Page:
While trying to organize the events of my life both for writing purposes and therapy, I find myself thinking about a lot of random shit from my youth. You know, those things that stuck and carried on through adulthood. I am so shaped by trauma, its hard to find real organic things in my past that weren’t directly in response to trauma. One of the things that always sticks out for me was the fact that I always (and I do mean always) wanted to be a Soldier. I wanted to join the Army. I never even considered another branch even though I lived next to two Air Force Bases (Vandenberg AFB, and Travis AFB in CA), and had plenty of people around to counsel me on the benefits of the Air Force over the Army… but I wanted to blow things up and shoot stuff; no one in the Air Force ever talked about doing those things. Sure they have good food and lovely accommodations, but what do they DO? I still have no idea. The Air Force seems very boring unless you are one of the lucky ones that gets to fly planes or be on a kick ass flight crew of some sort. The rest of it just seems so mundane. Anyway…
My Mom was very patriotic. Born in 1949 she came of age during the Vietnam era and eventually expressed her anti-war views, but was a staunch supporter of anyone who served. My Mother respected those who served, and as far as I can recall, that was the only group of people she really seemed to admire. This is probably important in my choices – I mean of course the military would be an option for me! My Mom thinks they are great, so if I serve too I will also be great. Kid logic. Kid logic also told me that I was a girl and while I could join the military in theory, it certainly didn’t seem like something the other girls were even thinking about. I remember a conversation with my BFF at the time and we were discussing my new Evil Kenevil Big Wheel (that thing was fucking awesome), and I remeber I started talking about riding it into battle (LOL it makes me seriously laugh when I think about it…I must have only been ike 8 or 9 at the time). I remember her reaction – it was like “Wow that’s awesome” and “Seriously WTF is wrong with you” all wrapped into one lost facial expression. At the time, I just wanted to kill Commies and stop nuclear war; all on my Evil Kenevil Big Wheel.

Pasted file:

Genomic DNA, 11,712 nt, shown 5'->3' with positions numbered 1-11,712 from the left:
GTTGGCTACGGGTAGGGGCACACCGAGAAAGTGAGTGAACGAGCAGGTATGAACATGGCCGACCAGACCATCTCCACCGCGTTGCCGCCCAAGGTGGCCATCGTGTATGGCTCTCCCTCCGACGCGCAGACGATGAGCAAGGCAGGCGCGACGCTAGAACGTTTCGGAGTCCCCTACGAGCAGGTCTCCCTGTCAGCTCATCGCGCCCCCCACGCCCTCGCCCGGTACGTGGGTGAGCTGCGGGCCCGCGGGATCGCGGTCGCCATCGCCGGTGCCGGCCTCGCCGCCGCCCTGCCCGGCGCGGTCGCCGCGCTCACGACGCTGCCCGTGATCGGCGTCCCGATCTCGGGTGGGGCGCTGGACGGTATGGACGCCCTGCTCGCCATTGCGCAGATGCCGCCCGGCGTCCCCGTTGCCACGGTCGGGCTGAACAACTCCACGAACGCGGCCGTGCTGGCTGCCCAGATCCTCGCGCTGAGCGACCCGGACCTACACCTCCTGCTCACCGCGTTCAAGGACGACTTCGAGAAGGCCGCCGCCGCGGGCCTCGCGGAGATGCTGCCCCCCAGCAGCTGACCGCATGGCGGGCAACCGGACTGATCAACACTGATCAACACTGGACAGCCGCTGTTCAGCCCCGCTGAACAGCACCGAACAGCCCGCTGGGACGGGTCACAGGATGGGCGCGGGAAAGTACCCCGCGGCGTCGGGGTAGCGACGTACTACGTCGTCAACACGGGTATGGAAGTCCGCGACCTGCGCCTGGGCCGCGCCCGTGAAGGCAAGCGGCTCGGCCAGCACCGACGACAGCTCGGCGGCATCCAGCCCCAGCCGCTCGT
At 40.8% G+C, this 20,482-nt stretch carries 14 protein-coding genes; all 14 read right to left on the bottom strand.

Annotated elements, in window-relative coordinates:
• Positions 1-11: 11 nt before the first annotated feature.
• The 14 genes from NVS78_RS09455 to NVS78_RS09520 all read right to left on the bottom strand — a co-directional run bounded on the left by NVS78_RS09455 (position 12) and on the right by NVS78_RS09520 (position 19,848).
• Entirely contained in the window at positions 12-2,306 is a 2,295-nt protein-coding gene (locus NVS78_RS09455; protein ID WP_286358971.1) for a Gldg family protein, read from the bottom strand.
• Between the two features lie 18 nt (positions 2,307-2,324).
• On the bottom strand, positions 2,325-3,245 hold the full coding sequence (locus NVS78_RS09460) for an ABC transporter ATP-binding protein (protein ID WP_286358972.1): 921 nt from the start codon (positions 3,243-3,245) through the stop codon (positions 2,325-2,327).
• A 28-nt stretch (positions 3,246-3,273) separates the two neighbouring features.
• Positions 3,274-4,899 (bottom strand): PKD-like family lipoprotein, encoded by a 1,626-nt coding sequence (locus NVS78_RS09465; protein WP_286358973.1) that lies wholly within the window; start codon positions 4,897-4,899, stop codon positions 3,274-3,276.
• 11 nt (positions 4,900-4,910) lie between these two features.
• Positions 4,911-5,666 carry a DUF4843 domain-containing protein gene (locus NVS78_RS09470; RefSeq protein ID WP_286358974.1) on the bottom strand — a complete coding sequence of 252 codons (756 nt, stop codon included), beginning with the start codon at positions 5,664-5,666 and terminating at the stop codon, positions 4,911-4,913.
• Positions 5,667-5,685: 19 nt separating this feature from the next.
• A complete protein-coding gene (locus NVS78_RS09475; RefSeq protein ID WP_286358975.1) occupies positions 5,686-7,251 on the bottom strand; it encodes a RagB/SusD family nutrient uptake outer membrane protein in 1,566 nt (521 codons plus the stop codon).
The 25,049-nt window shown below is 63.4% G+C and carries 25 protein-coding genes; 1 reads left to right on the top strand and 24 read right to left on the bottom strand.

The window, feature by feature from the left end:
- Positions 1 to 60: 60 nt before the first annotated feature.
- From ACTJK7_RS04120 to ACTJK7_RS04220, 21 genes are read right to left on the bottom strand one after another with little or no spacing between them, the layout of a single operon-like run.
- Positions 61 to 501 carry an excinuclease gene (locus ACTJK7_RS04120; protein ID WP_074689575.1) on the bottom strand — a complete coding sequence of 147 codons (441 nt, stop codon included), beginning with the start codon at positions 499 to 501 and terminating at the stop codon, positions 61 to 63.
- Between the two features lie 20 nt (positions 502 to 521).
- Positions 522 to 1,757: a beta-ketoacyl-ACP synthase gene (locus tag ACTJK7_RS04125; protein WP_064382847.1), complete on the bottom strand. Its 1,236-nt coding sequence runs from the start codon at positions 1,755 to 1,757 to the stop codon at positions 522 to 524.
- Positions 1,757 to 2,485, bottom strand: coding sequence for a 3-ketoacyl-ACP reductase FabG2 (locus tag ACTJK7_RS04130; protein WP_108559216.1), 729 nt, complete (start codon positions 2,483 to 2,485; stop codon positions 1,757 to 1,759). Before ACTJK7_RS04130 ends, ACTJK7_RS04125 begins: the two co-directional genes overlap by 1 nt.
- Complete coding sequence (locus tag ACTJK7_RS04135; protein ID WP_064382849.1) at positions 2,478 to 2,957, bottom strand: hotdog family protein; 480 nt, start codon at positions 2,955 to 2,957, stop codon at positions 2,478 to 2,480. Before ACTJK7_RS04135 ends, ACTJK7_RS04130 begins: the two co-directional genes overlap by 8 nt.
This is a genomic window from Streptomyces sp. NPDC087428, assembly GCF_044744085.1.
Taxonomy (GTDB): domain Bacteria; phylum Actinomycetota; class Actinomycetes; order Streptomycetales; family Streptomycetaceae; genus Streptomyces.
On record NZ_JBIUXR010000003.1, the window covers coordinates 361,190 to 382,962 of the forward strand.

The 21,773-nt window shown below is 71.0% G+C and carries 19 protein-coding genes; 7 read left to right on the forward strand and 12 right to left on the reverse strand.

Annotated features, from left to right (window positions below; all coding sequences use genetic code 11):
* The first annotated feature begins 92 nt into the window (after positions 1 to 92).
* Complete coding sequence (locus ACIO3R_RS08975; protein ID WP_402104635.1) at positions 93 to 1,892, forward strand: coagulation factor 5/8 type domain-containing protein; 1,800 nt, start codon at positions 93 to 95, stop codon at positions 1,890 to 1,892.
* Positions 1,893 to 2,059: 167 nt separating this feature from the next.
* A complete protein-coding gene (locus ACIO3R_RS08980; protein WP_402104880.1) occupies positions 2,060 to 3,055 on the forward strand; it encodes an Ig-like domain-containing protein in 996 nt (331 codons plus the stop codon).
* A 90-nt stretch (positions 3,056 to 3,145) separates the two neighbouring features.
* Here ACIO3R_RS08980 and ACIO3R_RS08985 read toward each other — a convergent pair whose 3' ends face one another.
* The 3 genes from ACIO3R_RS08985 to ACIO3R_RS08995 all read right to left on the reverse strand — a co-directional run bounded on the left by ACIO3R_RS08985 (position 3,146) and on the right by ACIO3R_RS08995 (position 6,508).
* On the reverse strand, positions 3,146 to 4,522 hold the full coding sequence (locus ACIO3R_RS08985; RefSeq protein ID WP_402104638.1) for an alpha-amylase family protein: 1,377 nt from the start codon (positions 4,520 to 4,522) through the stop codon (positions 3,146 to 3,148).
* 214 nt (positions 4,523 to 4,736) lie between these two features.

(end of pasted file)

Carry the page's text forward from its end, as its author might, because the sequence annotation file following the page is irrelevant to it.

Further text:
As if on cue, a movie was released. A comedy with Goldie Hawn. An Army movie about a woman! Sweet. Turns out that woman was an incompetent spoiled whiner incapable of functioning on her own. Ugh. Then…the transistion happened, she grew up. A little discipline, a little exercise, some teamwork… all of a sudden this sorry excuse of a human was confident, capable, and even funny. The Army. The Army can do that for people. I was not a confident child, I had no structure, and in some ways I was spoiled too (not financially but I was the center of my mothers universe so I had an emotional entitlement problem), I was lost; everyone else knew what they wanted to be when they grew up and it was all normal shit- doctors, teachers, firefighter… up until this movie my answer to “What do you want to be” was always something impossible (I once answered that I wanted to be “Elvis or a floor”; I had my reasons and that’s a post for another day.
After watching Private Benjamin until it was committed to memory, my answer was fairly consistent for the next decade, “I am going to be a Soldier.”